Spring in Kansas meant blooming flowers, longer days, thunder storms, and tornado warnings. As a child I was taught to be prepared for a cyclone. We had drills in school to train us to how to calmly make a line, file into the hall, sit down without talking, and put our heads on our knees and cover them with our hands. We also learned that if the tornado siren sounded as we were walking to or from school we should run to the nearest house to take cover. If there were no houses nearby then we should throw ourselves into a ditch and again protect our heads.
These instructions were repeated so many times that they became a part of me. And yet, I do not remember once hearing a tornado siren in the middle of the day.They usually came late at night. In truth, they were probably at about eight in the evening rather than at midnight. However, since my bedtime was seven it always seemed like the middle of the night when my parents would rouse me from a deep sleep. They would throw a raincoat over my pajamas and grab the flashlight. We would run across the street where my best friends lived and go down into their basement.
It was an unfinished basement, musty and damp, used as a laundry room, storage, and a playground for rainy days. There was an old couch, a few chairs, and some mats on the floor. I think the idea was that the children could lie on the mats and go back to sleep. That rarely happened.
How could we fall back asleep when there was so much excitement? We had friends to giggle with, grown-up conversations of our mothers to eavesdrop on, and weather updates on the transistor radio to listen to. Our fathers were usually not with us. Instead they would congregate upstairs on the back porch and check the sky for funnels. Eventually the all-clear would sound and we would go home and back to sleep. The following morning in school the tornado warning would be the main topic of conversation.
As I grew older, more often than not, I was awake for the inevitable sounding of the tornado sirens of the springtime. That did not take away from the excitement, though. Somehow, as children, the knowledge that tornadoes destroy, injure, and even kill, went over our heads. We enjoyed the change of routine and gathering in the basement.
All that changed when I was almost twelve years old. Spring had come and gone without many tornado warnings. It had been a normal summer. One evening in September the sky was cloudy and there was a little rain. Without a siren sounding we were struck by a tornado.
I remember sitting in the family room with my parents. Suddenly, the lights went out. We heard the sound of breaking glass and a loud noise like a train whistle. My father grabbed the transistor radio but when the announcer announced, It’s a beautiful night here in Kansas, my mother threw it across the room. We huddled together while my mother recited Shema Yisroel and sang The Battle Hymn of the Republic.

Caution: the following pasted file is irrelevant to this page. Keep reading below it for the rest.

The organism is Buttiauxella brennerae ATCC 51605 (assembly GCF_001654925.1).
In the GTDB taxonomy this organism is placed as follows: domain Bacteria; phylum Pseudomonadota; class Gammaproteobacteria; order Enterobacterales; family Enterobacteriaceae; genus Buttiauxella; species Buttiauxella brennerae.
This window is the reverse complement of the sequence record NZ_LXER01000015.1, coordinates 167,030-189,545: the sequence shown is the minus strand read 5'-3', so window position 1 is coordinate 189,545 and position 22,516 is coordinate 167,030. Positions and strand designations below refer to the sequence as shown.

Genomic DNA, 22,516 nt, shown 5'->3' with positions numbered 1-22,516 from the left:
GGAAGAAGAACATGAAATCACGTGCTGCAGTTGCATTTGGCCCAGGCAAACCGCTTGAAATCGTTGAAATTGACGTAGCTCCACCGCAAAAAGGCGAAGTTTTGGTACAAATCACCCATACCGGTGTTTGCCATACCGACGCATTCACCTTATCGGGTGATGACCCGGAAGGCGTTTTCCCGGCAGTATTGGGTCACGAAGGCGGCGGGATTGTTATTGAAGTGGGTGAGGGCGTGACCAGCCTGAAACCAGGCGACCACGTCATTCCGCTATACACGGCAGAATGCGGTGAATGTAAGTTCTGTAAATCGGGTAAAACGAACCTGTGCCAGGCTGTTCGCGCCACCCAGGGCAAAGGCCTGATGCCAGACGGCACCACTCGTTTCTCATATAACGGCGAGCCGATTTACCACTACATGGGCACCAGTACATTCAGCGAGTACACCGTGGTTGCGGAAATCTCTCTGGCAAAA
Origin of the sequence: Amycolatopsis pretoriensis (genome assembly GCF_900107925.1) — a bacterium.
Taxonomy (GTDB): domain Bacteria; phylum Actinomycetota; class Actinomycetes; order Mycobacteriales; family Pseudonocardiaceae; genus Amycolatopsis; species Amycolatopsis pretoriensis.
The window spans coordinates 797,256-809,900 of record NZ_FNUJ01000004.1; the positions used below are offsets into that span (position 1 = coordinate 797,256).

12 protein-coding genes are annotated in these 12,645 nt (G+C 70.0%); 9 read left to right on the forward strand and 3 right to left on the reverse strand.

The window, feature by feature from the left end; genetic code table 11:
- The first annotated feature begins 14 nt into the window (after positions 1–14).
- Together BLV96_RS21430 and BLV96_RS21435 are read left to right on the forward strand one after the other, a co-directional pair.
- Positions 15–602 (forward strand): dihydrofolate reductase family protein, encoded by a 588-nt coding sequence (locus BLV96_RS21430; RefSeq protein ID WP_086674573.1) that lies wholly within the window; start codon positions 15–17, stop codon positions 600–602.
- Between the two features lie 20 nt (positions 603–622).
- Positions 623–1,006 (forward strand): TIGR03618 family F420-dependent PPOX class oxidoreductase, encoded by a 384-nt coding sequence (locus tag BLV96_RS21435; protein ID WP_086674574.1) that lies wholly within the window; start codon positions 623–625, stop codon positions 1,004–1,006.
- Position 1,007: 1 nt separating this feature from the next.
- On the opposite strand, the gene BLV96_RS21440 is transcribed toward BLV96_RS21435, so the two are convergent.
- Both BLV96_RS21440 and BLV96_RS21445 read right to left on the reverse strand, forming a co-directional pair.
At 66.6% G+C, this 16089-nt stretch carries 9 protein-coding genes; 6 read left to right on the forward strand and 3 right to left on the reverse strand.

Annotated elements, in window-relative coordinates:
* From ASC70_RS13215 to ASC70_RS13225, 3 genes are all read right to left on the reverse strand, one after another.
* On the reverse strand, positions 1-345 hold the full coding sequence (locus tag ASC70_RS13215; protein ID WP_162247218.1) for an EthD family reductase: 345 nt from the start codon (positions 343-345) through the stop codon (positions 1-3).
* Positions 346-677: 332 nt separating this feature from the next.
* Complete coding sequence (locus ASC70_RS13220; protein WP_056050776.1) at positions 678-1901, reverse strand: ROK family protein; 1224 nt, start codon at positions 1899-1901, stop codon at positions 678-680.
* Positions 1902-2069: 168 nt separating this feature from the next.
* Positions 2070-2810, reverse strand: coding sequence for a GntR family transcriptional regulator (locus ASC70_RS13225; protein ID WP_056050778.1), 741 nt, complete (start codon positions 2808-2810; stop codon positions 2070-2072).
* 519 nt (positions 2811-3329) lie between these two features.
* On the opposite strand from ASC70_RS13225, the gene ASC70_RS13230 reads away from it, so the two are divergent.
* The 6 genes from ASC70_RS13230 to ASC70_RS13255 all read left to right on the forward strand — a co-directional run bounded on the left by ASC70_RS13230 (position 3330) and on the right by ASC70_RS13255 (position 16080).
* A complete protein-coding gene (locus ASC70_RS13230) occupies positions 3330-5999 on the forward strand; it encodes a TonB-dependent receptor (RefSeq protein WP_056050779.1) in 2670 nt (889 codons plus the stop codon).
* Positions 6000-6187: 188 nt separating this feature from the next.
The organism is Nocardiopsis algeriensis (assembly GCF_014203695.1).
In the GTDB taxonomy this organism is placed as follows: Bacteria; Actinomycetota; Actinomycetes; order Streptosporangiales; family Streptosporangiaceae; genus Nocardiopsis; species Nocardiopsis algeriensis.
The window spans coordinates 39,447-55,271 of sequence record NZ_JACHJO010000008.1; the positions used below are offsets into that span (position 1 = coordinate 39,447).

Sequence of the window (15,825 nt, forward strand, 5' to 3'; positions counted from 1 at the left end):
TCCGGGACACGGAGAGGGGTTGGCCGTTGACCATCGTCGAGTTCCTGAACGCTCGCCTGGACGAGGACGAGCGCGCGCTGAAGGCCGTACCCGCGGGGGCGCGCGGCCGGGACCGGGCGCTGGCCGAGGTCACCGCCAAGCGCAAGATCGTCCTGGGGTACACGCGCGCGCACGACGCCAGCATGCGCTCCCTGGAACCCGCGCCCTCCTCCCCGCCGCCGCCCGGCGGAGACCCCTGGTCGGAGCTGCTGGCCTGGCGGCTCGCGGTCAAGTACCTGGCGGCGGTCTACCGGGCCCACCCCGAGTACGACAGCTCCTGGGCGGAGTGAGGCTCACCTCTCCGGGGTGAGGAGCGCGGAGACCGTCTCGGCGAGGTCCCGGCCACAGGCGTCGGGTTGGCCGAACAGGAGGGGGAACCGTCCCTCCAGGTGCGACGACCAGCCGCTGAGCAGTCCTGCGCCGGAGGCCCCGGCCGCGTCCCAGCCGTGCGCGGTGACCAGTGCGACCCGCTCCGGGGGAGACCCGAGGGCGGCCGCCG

And then it was all over. There was complete quiet and we began to move carefully. Gingerly my parents found the flashlight and opened the box of Shabbat candles. We had enough light to know that we were not injured.
There was a knock at the door. Our next door neighbor had a gash on his forehead which my mother, a nurse, taped up. She and my aunt, who lived down the street and was also a nurse, went door-to-door skirting fallen electrical lines, handing out Shabbat candles, and offering first aid.
The night had been full of near misses. In our house, for example, the windows were broken in every room except the family room where we sat. Nearby a family had rearranged their baby’s room that day, moving his crib to a new spot. Had they not done so, the baby would have been crushed by the tree that blew through the wall where the baby’s bed had been just several hours earlier. A classmate of mine, home alone, heard the sound of the tornado and locked himself into a large cupboard. He stayed there until his parents came home and found him safe in that cupboard between all the debris.
We learned later that the tornado had developed overhead and radar had not picked up on it. Despite the extensive damage, few had been injured. In fact, the worse injury happened to the man working in a liquor store. He had a cut artery from the broken glass.
I was not tuned into the Jewish months at that point in my life. I knew the tornado had happened several weeks before Rosh Hashanah but I did not realize the significance of it happening in Elul. I had never learned that it was on the first of Elul that Moses went back up to Mount Sinai, following the Sin of the Golden Calf, to pray for forgiveness for the Jewish people. I had never heard the song, The King is in the Field, nor its explanation that HaShem comes closer to us with the beginning of Elul. No one had told me that although we can always repent, the forty days preceding Yom Kippur are a time of special Divine mercy and forgiveness.
Although I did not know any of this there was an important lesson for me that night of the tornado. Why had HaShem made the one tornado that struck my home happen in the fall and not the spring? Why had He caused it to develop overhead so there were absolutely no warning signs? Why had there been so few injuries and no deaths among the extensive damage? Perhaps it was to open my eyes to the reality that there are miracles happening daily. I think that Elul was the first time that I began to understand that HaShem had not just created the world and stopped. Rather, He created it and stayed involved with it and all the mundane details that happen every day. Thus the foundation was laid for me to learn more about His Torah. Almost fifty years have passed since the night of the tornado. I have not forgotten its lesson.